Lobbying becomes digital: How to manage public affairs activities in times of crisis management

The impact of the COVID-19 pandemic on the management of interest representation (EU lobbying) is already showing its effects: videoconference meetings, regulatory changes made through Telegram and WhatsApp, real-time rumors via social media, and webinars that crowd the digital agenda.


On the institutional front, a form of digital democracy is allowed by article 73 of the “Cura Italia Decree,” which gives local and city councils the ability to meet remotely until the emergency ends.


Pursuant to article 73, the Councils of Municipalities, Provinces and Metropolitan Cities, and Municipal Councils can meet via videoconference in compliance with the criteria of transparency and traceability previously established by the president of the board or the mayor. Systems used must allow the participants to be identified with certainty and guarantee the performance of necessary functions. Regularity and adequate publicity of the sessions must be ensured.

The European Parliament held a remote plenary session on March 26, 2020 with remote voting. At a national level, we are still far from finding a solution during this emergency during which government action is necessary. The Italian Parliament risks coming across as an institution unprepared to make the changes required to combat COVID-19.

At the same time, new opportunities to influence public decision-making processes are emerging on the stakeholders’ front (citizens, interest groups, businesses, etc.). For advocacy and lobbying actions, these actors can count on approaches and tools that are largely unpublished and are part of a wider methodology called “digital lobbying.”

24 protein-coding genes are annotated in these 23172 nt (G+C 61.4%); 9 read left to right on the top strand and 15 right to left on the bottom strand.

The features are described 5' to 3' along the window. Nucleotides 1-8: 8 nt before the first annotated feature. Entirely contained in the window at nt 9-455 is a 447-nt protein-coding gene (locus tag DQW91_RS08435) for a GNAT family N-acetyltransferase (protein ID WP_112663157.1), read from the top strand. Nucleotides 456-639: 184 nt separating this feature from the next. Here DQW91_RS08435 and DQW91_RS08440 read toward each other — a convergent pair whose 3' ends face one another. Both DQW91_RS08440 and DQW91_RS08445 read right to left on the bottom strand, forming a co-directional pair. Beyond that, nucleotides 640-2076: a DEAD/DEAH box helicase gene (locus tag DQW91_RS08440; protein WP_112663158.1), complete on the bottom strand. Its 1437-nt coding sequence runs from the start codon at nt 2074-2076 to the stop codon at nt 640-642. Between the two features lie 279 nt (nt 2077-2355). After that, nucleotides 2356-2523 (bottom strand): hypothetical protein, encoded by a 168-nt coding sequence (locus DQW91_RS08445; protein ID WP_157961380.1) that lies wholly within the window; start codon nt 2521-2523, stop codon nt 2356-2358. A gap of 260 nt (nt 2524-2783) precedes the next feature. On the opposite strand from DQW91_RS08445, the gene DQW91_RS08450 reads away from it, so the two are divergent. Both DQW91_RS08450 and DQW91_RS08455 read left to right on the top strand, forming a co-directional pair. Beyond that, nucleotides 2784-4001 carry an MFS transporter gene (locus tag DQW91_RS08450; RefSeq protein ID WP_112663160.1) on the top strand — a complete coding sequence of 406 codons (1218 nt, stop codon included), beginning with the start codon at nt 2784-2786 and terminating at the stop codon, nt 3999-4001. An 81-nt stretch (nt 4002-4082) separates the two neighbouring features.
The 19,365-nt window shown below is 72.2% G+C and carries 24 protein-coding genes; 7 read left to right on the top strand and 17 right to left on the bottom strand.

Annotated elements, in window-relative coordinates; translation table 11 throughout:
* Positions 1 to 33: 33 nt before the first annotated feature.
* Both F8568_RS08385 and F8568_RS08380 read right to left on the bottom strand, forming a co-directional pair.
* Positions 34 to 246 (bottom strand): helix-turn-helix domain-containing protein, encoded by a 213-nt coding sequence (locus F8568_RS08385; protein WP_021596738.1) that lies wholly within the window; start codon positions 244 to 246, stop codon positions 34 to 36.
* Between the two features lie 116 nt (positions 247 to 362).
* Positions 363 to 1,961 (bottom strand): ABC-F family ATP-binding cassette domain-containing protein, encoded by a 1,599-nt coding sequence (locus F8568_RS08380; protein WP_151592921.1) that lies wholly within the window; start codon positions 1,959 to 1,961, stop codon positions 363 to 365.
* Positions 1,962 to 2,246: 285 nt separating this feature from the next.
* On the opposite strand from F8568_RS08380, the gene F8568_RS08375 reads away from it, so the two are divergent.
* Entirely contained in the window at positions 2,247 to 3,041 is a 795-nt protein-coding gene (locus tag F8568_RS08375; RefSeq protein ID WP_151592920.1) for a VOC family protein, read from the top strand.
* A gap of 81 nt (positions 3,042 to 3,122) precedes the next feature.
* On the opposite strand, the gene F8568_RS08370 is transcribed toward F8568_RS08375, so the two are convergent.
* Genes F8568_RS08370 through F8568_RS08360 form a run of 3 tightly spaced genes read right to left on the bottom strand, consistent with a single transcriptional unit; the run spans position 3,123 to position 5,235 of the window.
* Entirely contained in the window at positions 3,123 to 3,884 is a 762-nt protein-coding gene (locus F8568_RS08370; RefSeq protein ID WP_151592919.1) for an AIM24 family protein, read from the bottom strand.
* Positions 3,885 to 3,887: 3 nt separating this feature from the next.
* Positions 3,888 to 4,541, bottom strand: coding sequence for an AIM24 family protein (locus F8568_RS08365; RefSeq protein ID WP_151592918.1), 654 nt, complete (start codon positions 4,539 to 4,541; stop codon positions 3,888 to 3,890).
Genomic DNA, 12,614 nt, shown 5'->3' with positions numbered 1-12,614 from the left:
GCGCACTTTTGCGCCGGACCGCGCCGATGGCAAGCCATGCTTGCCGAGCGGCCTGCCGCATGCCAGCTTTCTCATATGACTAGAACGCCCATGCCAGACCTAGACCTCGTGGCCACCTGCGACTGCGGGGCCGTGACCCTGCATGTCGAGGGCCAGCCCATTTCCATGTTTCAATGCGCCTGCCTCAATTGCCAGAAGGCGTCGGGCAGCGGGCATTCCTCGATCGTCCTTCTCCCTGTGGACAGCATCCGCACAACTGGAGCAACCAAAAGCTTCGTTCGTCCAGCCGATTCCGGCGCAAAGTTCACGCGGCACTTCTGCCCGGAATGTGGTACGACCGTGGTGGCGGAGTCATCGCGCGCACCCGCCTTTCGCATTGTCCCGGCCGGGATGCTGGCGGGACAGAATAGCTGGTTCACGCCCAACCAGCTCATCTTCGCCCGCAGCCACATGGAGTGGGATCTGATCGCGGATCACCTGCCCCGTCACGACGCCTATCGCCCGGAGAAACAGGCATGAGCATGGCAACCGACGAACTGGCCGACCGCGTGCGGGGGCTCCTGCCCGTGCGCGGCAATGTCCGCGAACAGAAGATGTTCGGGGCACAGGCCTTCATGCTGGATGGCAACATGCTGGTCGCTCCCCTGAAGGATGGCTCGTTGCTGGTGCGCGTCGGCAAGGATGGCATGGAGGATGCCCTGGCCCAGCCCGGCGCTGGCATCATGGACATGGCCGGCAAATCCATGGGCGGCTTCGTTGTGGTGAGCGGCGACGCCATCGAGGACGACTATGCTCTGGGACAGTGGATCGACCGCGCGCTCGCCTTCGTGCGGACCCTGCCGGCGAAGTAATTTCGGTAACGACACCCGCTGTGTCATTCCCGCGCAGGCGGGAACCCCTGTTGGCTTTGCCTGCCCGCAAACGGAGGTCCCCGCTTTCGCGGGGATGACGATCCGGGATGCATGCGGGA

Since its foundation, Adl Consulting has supported the digital lobbying and decision-making methodology using innovative tools. The COVID-19 emergency, an example from a Crisis Management textbook, is showing the need to understand public affairs and advocacy activities as a digitized corporate function for “top-management.”

In recent weeks we have been witnessing the overcoming of the classic (and limiting) interpretations of the role of lobbyists in the company. They have transformed from “simple emissaries” of the company’s interests to managers who can contribute to corporate governance by supporting rapid decisions based on verifiable data and information through the sharing of knowledge with key figures within the organization. We trust that a positive legacy of this experience will push us in the direction to change our mindset and consolidate this new approach to lobbying.

There are two key words during this period of real-time lobbying: reputation and strategic thinking.

During these times full of stimuli and information, the Positioning phase relies on what the company has managed to build in the past, and therefore, from a digital point of view, on its
“historical memory.” It is in this phase that we find the reputation value mentioned earlier: the more companies have managed to build informed and transparent relationships in “normal” times (and have kept track of them as shared assets), the more they can spend their trust credit and reliability without error during this period. During this pandemic, only the final goal counts, with no time for positioning and communication strategies. If uncertainty is the key word in any crisis situation, trust is the only possible answer.

A credible, coherent and long-lasting position is constantly shared by all managers involved in representing interests.

All of this is important to remember with the common goal of producing the maximum effort to support the health emergency through an analytical and managerial approach.